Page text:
“The other thing we talked about a lot, as you can imagine, is the issue of Venezuela. And I mentioned earlier what’s going on in Cuba. Cuba influences Venezuela greatly. The fact that the Maduro regime in Venezuela can survive is because of Cuba, and some other help, by the way, from the Russians and others. But there’s a problem, which is the country is a basket case right now economically, and, therefore, people are leaving. They’re surging out of the country as fast as they can. There are 1.7 million Venezuelan refugees in the country of Colombia. Think about that. And Colombia, to their credit, has said, ‘We’re going to take care of these people.’ They’ve given them temporary protective status. They have given them places to live and shelter, and they’re taking them in as refugees. But also I saw this in Ecuador, where they have hundreds of thousands of Venezuelan refugees. So this is impacting not just Venezuela, but it’s impacting our allies in the region who are required – and again, I commend them for this – to be able to help in this crisis. It’s one reason that we need to be sure that we deal with these issues in Cuba and in Venezuela to try to give people the ability to live in a free and open society and with a democracy because then they will tend to stay home and develop their economy compared to what we’re seeing on the streets of the cities of Cuba today and seeing the misery that we see in Venezuela. We talked about that a lot, as you can imagine.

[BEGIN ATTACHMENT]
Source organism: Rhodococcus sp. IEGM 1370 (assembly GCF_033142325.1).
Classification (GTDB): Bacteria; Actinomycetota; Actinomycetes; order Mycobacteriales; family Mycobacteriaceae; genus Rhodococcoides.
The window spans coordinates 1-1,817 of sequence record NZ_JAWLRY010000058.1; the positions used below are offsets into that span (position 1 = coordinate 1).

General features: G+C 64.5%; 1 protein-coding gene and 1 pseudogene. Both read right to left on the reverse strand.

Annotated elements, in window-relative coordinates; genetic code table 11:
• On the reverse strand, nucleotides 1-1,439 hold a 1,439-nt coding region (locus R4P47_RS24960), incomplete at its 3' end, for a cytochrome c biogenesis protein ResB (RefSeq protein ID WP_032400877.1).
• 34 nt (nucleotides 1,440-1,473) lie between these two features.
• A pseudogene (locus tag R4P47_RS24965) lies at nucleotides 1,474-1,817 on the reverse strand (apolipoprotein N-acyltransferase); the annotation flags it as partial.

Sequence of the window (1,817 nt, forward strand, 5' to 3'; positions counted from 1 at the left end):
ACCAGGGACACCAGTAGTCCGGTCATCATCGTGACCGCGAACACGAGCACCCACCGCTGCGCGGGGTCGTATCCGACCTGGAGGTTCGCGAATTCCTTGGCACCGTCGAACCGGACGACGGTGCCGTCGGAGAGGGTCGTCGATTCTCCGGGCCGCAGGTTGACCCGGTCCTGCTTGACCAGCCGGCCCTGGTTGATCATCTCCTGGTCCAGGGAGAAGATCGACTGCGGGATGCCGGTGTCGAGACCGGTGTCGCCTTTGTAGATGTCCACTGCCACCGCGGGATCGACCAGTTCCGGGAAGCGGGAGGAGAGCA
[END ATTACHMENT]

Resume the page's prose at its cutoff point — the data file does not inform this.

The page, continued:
“Finally, we talked a lot about the illegal narcotics issue because the narcotics trade is devastating these countries, not just because people are using in those countries – which they are, by the way, in increasing numbers – but more because of the transit going through these countries and the corruption that results from the huge amount of money that’s involved in the drug trade. So in a place like Colombia, unfortunately, the cocaine production is up. During COVID, they increased production of cocaine, not decreased, as you might think. And where is this cocaine going? I pushed and pushed on the data here with the U.S. Embassy, with our Colombian counterparts. Roughly 90 percent of this cocaine, they believe, is coming to the United States of America.